Field work: Week 2

This past week Jen and I headed back out to the Walla Walla Basin, but primarily for another project: doing the quarterly water level check and data collection download at observation wells in the Umatilla and Walla Walla watersheds. In between monitoring wells we collected the five remaining samples budgeted for the geochemistry project.

After visiting 60 or so wells, each with their standard blue wood-and-aluminum housing, they started to blur together. A few things stood out…

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Granite boulders 200 miles from where they ought to be

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and the earth-shaking exploding munitions that I was discouraged from photographing.

Those munitions were on the Umatilla Army Chemical Depot, where OWRD has a handful of  monitoring wells. Atlas Obscura has an intro and some interesting photos… The site was created during WWII to store weapons and supplies, and since then has been the location for disarmament from weapons stockpiled for use in the Pacific theater of the second World War as well as the Cold War. Our guide said that they had indeed gotten rid of all the chemical weapons stored onsite, and the current mission on the base is making sure that the old explosive weapon destruction pits are done exploding. That explosion while we were sampling was proof that the second look was necessary. The end goal for the site is to render it harmless enough for limited non-military use such as stock grazing.

Not much explanation is needed for the well housing tenants – the structures form hospitable shelters in the middle of wide-open grain fields. A perfect bed-and-breakfast for four-legged or eight-legged creatures. Luckily we didn’t see any of the region’s black widow spiders – just harmless, fuzzy Phidippus audax. For the sake of my arachnophobe friends I won’t post a portrait, but google them if you’re curious. They’re actually kind of cute.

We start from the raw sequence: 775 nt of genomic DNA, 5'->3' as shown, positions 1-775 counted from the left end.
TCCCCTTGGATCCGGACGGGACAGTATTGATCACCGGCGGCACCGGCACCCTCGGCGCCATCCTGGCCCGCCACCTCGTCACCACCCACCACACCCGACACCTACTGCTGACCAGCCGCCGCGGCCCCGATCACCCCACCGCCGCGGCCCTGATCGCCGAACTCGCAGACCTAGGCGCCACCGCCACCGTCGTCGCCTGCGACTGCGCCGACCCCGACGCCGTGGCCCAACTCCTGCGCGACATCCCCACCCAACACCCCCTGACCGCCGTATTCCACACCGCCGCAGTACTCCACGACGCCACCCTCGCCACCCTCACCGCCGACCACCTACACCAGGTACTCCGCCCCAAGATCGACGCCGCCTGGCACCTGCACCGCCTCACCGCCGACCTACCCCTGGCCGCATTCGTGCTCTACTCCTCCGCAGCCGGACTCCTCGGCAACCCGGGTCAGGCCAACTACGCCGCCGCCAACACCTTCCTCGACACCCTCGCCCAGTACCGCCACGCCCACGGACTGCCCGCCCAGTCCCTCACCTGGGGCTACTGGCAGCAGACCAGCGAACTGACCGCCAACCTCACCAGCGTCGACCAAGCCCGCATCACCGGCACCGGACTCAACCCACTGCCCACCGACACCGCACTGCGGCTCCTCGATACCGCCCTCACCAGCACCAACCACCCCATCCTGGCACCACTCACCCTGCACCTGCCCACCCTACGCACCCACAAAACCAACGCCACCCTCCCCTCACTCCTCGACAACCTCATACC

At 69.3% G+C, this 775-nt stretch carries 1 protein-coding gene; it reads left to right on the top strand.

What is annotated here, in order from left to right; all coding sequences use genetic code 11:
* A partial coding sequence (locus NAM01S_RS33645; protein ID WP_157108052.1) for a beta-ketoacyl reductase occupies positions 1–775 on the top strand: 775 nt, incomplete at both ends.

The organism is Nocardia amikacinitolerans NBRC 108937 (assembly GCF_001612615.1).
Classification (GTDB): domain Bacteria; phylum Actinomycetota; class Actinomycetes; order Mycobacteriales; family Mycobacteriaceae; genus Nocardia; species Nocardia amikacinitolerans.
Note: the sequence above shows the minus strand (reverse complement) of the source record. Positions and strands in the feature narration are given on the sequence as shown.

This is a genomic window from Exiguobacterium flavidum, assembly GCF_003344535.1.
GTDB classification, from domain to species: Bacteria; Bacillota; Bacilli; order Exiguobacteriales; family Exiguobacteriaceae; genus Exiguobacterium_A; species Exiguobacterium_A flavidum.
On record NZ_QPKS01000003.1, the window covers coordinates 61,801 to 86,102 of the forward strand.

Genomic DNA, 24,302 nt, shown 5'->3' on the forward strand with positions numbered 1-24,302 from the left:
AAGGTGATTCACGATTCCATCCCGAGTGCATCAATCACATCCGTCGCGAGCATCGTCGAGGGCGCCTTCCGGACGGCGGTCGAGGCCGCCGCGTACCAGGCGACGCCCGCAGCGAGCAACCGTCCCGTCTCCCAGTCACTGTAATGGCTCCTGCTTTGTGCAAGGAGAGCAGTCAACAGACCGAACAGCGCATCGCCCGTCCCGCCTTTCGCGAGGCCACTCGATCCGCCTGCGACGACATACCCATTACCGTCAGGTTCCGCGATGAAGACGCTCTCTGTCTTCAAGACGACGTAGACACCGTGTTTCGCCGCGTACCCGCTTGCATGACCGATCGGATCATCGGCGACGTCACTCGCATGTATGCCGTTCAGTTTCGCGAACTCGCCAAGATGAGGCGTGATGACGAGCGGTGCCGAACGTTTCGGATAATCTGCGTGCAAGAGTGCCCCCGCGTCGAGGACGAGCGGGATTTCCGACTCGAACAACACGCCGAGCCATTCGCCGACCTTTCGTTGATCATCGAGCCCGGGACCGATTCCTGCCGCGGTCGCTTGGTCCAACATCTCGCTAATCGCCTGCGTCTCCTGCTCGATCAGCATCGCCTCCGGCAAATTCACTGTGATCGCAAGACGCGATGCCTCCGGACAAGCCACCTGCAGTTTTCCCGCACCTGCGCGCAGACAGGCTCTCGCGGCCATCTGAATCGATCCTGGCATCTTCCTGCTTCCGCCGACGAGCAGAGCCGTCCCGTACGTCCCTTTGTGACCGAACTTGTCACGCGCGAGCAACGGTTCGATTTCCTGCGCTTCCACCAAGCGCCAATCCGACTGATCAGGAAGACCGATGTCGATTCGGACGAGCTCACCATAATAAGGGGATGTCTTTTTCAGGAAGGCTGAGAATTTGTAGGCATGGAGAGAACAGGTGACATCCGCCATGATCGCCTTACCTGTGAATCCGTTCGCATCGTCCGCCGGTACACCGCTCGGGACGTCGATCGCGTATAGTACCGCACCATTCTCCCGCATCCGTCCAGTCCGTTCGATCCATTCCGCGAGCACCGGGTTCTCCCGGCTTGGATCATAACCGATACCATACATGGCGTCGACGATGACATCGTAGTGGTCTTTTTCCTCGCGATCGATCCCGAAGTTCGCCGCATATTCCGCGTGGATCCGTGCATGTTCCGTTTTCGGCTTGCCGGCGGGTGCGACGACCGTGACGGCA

That granite boulder, on the other hand, is a long way from home. Like, 100 to 200 miles. And it’s not a small boulder – it’s about the size of an oven.  Below is a map showing the “closest” granite outcrops in purple, and the location of this lonesome rock with a pink star. What on earth is it doing by a well in Morrow County, Oregon?

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Like so many geological oddities in the Columbia River basin, it hitched a ride on the epic Glacial Lake Missoula floods (shown in blue below)! It likely came from somewhere around Spokane.

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Glacial flood extent created by ESRI user jcleveland0, accessed via ESRI Online. Granite outcrops selected from the USGS Preliminary Integrated Geologic Map Databases of the United States shapefiles for OR, WA, MT, ID.

The Missoula Floods were an amazing manifestation of the latest Ice Age between 13,000 and 15,000 radiocarbon years ago. An ice sheet repeatedly dammed a predecessor of the Salmon river at its headwaters in Montana, creating a lake over 200 miles long. Then as water likes to do it eventually blasted through. Again. And again. In each flood event water racing at over 10 million cubic meters per second scoured the landscape in northern Idaho, Eastern Washington, and northern Oregon. These floods meant business, creating ripple marks bigger than houses, amphitheater-sized waterfalls, and topsoil stripped from Spokane to be deposited in Salem. That flow picked up boulders the size of buses only to set them down them hundreds of miles away, so the moderately sized one we saw on our rounds would have been a piece of cake.

The Washington Geologic Survey created a beautiful, user-friendly introductory website for the floods here. I really recommend it! It not only shows the scientific knowledge surrounding the floods, but the process of science that connected all the disparate observations into one phenomenal story. At least, phenomenal if you’re as nerdy as I am.